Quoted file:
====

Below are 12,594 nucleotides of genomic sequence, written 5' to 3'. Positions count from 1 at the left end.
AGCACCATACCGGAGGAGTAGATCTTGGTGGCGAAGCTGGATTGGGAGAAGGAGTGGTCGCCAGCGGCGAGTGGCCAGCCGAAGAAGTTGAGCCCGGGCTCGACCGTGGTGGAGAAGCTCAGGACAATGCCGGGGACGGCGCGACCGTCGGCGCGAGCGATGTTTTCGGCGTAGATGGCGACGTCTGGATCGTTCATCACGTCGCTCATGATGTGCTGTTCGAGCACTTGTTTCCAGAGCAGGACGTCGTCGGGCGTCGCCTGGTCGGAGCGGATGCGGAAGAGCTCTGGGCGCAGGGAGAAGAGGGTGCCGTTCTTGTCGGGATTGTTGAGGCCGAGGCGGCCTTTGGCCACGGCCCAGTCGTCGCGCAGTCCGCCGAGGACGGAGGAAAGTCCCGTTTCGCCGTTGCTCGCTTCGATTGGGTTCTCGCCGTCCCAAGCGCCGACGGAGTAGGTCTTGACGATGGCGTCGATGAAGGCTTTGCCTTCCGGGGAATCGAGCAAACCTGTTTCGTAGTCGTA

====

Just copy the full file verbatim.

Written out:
Below are 12,594 nucleotides of genomic sequence, written 5' to 3'. Positions count from 1 at the left end.
AGCACCATACCGGAGGAGTAGATCTTGGTGGCGAAGCTGGATTGGGAGAAGGAGTGGTCGCCAGCGGCGAGTGGCCAGCCGAAGAAGTTGAGCCCGGGCTCGACCGTGGTGGAGAAGCTCAGGACAATGCCGGGGACGGCGCGACCGTCGGCGCGAGCGATGTTTTCGGCGTAGATGGCGACGTCTGGATCGTTCATCACGTCGCTCATGATGTGCTGTTCGAGCACTTGTTTCCAGAGCAGGACGTCGTCGGGCGTCGCCTGGTCGGAGCGGATGCGGAAGAGCTCTGGGCGCAGGGAGAAGAGGGTGCCGTTCTTGTCGGGATTGTTGAGGCCGAGGCGGCCTTTGGCCACGGCCCAGTCGTCGCGCAGTCCGCCGAGGACGGAGGAAAGTCCCGTTTCGCCGTTGCTCGCTTCGATTGGGTTCTCGCCGTCCCAAGCGCCGACGGAGTAGGTCTTGACGATGGCGTCGATGAAGGCTTTGCCTTCCGGGGAATCGAGCAAACCTGTTTCGTAGTCGTA